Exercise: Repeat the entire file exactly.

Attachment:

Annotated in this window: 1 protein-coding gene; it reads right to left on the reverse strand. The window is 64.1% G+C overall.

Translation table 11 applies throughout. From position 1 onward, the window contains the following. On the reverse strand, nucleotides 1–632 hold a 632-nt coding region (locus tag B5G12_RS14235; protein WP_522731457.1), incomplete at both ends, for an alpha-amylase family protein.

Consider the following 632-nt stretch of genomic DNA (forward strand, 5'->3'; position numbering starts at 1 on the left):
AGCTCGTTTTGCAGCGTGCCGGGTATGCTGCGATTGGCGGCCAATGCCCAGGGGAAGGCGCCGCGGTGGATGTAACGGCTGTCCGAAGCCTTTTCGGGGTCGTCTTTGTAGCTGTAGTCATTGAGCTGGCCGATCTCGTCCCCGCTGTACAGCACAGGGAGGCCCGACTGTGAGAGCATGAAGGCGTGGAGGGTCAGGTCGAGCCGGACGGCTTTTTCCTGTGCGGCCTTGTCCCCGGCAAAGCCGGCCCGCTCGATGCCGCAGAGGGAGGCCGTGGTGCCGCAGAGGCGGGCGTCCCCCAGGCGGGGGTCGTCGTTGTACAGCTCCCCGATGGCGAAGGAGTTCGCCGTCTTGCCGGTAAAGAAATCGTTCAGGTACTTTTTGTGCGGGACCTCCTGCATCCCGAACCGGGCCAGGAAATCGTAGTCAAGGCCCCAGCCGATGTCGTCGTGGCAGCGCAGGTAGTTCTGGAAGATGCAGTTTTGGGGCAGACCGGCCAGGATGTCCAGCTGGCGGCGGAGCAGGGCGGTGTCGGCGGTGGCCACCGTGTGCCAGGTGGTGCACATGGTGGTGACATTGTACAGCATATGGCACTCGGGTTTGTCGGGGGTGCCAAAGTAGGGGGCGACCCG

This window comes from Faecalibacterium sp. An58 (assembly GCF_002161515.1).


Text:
Annotated in this window: 1 protein-coding gene; it reads right to left on the reverse strand. The window is 64.1% G+C overall.

Translation table 11 applies throughout. From position 1 onward, the window contains the following. On the reverse strand, nucleotides 1–632 hold a 632-nt coding region (locus tag B5G12_RS14235; protein WP_522731457.1), incomplete at both ends, for an alpha-amylase family protein.

Consider the following 632-nt stretch of genomic DNA (forward strand, 5'->3'; position numbering starts at 1 on the left):
AGCTCGTTTTGCAGCGTGCCGGGTATGCTGCGATTGGCGGCCAATGCCCAGGGGAAGGCGCCGCGGTGGATGTAACGGCTGTCCGAAGCCTTTTCGGGGTCGTCTTTGTAGCTGTAGTCATTGAGCTGGCCGATCTCGTCCCCGCTGTACAGCACAGGGAGGCCCGACTGTGAGAGCATGAAGGCGTGGAGGGTCAGGTCGAGCCGGACGGCTTTTTCCTGTGCGGCCTTGTCCCCGGCAAAGCCGGCCCGCTCGATGCCGCAGAGGGAGGCCGTGGTGCCGCAGAGGCGGGCGTCCCCCAGGCGGGGGTCGTCGTTGTACAGCTCCCCGATGGCGAAGGAGTTCGCCGTCTTGCCGGTAAAGAAATCGTTCAGGTACTTTTTGTGCGGGACCTCCTGCATCCCGAACCGGGCCAGGAAATCGTAGTCAAGGCCCCAGCCGATGTCGTCGTGGCAGCGCAGGTAGTTCTGGAAGATGCAGTTTTGGGGCAGACCGGCCAGGATGTCCAGCTGGCGGCGGAGCAGGGCGGTGTCGGCGGTGGCCACCGTGTGCCAGGTGGTGCACATGGTGGTGACATTGTACAGCATATGGCACTCGGGTTTGTCGGGGGTGCCAAAGTAGGGGGCGACCCG

This window comes from Faecalibacterium sp. An58 (assembly GCF_002161515.1).